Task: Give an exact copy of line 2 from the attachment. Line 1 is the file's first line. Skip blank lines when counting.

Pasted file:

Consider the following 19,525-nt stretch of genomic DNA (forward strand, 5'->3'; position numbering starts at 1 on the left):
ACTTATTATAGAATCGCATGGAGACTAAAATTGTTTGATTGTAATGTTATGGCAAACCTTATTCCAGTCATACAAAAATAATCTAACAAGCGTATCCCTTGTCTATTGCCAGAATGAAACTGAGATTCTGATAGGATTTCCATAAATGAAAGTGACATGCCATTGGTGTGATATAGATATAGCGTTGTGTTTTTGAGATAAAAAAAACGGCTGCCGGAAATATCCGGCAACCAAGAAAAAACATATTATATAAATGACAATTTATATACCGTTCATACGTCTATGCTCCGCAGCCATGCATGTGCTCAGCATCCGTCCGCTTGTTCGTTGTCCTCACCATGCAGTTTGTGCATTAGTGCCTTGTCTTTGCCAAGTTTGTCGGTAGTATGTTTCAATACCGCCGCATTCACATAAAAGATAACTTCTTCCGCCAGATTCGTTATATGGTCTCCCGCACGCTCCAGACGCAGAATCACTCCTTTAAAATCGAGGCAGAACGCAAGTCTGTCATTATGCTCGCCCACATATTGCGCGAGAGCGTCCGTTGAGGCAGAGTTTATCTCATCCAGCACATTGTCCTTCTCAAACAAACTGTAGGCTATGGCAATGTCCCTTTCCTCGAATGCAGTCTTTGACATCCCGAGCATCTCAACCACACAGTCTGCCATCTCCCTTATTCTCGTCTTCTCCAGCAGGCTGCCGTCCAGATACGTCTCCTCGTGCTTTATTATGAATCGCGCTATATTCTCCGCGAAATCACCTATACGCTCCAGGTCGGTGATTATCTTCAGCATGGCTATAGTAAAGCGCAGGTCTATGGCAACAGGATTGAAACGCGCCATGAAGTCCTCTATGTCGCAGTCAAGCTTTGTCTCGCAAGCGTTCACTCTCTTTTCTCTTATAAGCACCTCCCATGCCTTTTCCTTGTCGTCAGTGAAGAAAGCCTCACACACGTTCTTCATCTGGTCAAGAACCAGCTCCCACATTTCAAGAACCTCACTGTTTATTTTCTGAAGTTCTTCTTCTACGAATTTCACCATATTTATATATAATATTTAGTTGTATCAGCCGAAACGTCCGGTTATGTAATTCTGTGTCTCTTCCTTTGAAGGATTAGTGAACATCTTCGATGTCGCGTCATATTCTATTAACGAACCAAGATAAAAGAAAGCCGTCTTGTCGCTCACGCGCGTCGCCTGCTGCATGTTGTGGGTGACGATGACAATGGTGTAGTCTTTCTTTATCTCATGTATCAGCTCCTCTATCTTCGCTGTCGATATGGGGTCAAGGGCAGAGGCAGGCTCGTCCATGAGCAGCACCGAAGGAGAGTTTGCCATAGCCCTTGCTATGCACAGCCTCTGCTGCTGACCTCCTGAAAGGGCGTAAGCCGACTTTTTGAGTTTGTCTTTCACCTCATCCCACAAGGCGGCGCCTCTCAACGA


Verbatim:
ACTTATTATAGAATCGCATGGAGACTAAAATTGTTTGATTGTAATGTTATGGCAAACCTTATTCCAGTCATACAAAAATAATCTAACAAGCGTATCCCTTGTCTATTGCCAGAATGAAACTGAGATTCTGATAGGATTTCCATAAATGAAAGTGACATGCCATTGGTGTGATATAGATATAGCGTTGTGTTTTTGAGATAAAAAAAACGGCTGCCGGAAATATCCGGCAACCAAGAAAAAACATATTATATAAATGACAATTTATATACCGTTCATACGTCTATGCTCCGCAGCCATGCATGTGCTCAGCATCCGTCCGCTTGTTCGTTGTCCTCACCATGCAGTTTGTGCATTAGTGCCTTGTCTTTGCCAAGTTTGTCGGTAGTATGTTTCAATACCGCCGCATTCACATAAAAGATAACTTCTTCCGCCAGATTCGTTATATGGTCTCCCGCACGCTCCAGACGCAGAATCACTCCTTTAAAATCGAGGCAGAACGCAAGTCTGTCATTATGCTCGCCCACATATTGCGCGAGAGCGTCCGTTGAGGCAGAGTTTATCTCATCCAGCACATTGTCCTTCTCAAACAAACTGTAGGCTATGGCAATGTCCCTTTCCTCGAATGCAGTCTTTGACATCCCGAGCATCTCAACCACACAGTCTGCCATCTCCCTTATTCTCGTCTTCTCCAGCAGGCTGCCGTCCAGATACGTCTCCTCGTGCTTTATTATGAATCGCGCTATATTCTCCGCGAAATCACCTATACGCTCCAGGTCGGTGATTATCTTCAGCATGGCTATAGTAAAGCGCAGGTCTATGGCAACAGGATTGAAACGCGCCATGAAGTCCTCTATGTCGCAGTCAAGCTTTGTCTCGCAAGCGTTCACTCTCTTTTCTCTTATAAGCACCTCCCATGCCTTTTCCTTGTCGTCAGTGAAGAAAGCCTCACACACGTTCTTCATCTGGTCAAGAACCAGCTCCCACATTTCAAGAACCTCACTGTTTATTTTCTGAAGTTCTTCTTCTACGAATTTCACCATATTTATATATAATATTTAGTTGTATCAGCCGAAACGTCCGGTTATGTAATTCTGTGTCTCTTCCTTTGAAGGATTAGTGAACATCTTCGATGTCGCGTCATATTCTATTAACGAACCAAGATAAAAGAAAGCCGTCTTGTCGCTCACGCGCGTCGCCTGCTGCATGTTGTGGGTGACGATGACAATGGTGTAGTCTTTCTTTATCTCATGTATCAGCTCCTCTATCTTCGCTGTCGATATGGGGTCAAGGGCAGAGGCAGGCTCGTCCATGAGCAGCACCGAAGGAGAGTTTGCCATAGCCCTTGCTATGCACAGCCTCTGCTGCTGACCTCCTGAAAGGGCGTAAGCCGACTTTTTGAGTTTGTCTTTCACCTCATCCCACAAGGCGGCGCCTCTCAACGA